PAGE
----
Tuesday, May 23, 2017

Can chess, learning foreign language help forestall Alzheimer's


MSN has jumped into the Alzheimer’s debate with a link about “9 tips to reduce risk”, link here.

There’s a lot of emphasis on diet (omega fatty acids and Mediterranean) and exercise.  There probably needs to be more attention on mental exercises, like chess.



One physician recommends learning a new language.
 
There is the issue of “senior moment” – having trouble remembering the name of someone from the more distant past but remembering the person and who he or she was very clearly nevertheless.

How important are social connections, for their own sakes?

Wednesday, May 03, 2017

Volunteers work with ombudsmen to keep nursing homes in line with respect to patients


Susan Jaffe has a Washington Post story in Health and Science Tuesday, May 2, “Volunteers check on nursing homes” (print), or “Volunteers help ombudsmen give nursing home residents ‘a voice’ in their care, link at Kaiser.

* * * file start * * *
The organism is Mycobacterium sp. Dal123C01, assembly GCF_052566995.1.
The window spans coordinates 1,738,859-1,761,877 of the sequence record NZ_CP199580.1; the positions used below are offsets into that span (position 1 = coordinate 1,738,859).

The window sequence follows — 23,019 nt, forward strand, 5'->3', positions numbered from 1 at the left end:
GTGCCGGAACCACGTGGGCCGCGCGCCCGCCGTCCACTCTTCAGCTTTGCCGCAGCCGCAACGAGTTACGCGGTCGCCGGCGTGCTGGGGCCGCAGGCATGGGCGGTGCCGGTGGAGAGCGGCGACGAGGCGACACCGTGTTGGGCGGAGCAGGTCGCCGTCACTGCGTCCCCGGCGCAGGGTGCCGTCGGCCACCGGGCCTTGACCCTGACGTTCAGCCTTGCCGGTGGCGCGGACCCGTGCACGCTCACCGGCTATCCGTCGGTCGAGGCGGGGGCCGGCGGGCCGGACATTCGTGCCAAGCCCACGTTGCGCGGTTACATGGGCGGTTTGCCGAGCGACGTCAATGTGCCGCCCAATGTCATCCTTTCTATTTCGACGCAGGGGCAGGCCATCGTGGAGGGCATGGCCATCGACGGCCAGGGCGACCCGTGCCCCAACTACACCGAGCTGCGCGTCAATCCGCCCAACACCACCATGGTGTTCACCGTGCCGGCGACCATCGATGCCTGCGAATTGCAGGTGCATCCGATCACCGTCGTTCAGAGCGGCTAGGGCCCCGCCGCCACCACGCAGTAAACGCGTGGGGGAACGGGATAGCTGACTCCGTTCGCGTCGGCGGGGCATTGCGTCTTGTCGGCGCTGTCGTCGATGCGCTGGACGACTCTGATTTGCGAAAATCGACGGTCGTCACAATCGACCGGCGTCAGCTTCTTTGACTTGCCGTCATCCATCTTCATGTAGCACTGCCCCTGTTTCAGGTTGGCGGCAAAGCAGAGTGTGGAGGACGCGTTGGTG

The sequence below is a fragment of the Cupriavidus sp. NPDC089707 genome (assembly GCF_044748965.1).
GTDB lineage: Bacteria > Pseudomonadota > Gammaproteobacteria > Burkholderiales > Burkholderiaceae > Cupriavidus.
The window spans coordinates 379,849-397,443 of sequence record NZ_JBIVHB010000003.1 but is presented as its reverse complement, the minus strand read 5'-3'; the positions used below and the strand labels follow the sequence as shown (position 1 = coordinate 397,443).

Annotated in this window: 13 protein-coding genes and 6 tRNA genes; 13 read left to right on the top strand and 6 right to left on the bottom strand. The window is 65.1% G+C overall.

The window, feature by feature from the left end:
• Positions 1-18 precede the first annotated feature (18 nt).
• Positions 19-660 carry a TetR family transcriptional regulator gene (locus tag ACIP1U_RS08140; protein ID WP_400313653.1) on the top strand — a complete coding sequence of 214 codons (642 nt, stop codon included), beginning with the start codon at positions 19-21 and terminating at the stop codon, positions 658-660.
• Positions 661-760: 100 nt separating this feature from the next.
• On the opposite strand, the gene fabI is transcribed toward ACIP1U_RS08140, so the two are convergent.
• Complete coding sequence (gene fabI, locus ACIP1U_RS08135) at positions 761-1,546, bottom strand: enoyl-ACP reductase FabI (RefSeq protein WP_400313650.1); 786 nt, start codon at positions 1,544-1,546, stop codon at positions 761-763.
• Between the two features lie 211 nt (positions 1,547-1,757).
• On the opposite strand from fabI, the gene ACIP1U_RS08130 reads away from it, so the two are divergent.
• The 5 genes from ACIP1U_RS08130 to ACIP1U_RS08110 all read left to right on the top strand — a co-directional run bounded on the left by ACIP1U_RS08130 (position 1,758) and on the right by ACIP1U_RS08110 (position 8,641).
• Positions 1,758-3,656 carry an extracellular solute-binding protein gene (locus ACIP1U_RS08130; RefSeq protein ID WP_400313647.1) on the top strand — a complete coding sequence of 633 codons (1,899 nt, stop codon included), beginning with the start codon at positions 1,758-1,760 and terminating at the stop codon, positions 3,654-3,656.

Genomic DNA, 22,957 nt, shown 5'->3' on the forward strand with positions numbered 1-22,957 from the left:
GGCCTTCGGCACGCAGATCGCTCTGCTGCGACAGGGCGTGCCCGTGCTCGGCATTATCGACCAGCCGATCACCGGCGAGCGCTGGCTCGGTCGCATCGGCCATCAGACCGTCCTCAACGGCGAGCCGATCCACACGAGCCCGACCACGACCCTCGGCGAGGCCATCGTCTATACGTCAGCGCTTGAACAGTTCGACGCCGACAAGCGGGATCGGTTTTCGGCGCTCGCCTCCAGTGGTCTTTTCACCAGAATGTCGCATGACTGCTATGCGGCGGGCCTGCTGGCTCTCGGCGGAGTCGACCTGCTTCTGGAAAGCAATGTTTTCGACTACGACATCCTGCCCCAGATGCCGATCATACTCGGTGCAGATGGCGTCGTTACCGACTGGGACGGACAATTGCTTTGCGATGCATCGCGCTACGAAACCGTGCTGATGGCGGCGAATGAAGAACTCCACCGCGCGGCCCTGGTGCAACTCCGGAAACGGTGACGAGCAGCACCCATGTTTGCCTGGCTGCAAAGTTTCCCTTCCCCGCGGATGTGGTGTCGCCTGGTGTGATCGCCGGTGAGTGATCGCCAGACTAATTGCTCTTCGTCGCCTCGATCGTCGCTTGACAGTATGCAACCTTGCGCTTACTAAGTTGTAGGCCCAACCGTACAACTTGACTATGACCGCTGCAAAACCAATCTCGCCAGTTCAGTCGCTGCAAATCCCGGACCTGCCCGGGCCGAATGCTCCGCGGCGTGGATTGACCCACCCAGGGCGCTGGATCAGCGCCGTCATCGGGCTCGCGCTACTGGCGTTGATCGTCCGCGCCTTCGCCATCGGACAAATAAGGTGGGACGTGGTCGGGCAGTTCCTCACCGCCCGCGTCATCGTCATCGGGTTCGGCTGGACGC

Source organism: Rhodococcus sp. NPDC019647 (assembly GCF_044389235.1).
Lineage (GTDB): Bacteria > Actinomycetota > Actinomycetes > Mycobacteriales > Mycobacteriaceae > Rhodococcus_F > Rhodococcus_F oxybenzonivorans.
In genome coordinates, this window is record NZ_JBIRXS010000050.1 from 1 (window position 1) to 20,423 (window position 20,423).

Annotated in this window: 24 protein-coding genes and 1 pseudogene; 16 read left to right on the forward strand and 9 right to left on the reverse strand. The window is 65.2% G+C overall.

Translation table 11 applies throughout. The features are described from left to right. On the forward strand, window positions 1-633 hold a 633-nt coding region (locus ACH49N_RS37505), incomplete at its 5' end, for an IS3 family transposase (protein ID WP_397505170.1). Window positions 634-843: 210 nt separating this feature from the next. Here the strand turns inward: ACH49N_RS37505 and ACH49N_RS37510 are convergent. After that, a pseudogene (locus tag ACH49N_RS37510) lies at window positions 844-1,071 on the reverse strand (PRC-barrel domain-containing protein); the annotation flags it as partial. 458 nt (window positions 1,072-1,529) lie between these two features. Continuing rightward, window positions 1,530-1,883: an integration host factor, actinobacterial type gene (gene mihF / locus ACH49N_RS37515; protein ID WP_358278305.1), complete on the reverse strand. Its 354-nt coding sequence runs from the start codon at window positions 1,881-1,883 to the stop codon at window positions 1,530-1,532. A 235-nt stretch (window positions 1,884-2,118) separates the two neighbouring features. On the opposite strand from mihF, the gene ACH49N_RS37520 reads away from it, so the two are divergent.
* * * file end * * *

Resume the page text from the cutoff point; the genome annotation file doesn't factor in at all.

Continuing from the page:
This would sound personally demanding, to ask a volunteer to go to bat for a patient against a corporate establishment, but that’s essentially what a family friend had to do for me back in 1999 while I was in Minneapolis, after my mother’s coronary bypass surgery at 85 (which I thought was unprecedented at the time) and SNF stay here in Virginia (it had roaches).  It was a situation that might have ended my own job secondarily.

Tuesday, May 02, 2017

People can be charged with elder abuse after interventions by Adult Protective Services; and sometimes the person charged is elderly


Here’s a cautionary story about a woman charged with elder abuse in central Virginia.   But the woman charged was herself 72, and the abused relative, 97, was not a parent. And this was a case of neglect or inaction.  The extreme ages of the persons in different generations are remarkable but this is becoming more common with longer lifespans. People in their 70s can be caring for parents of people of their parents' generation and find this overwhelming.

These sorts of interventions by an adult protective services are infrequent, but the tale is a warning, about leaving an adult with dementia alone.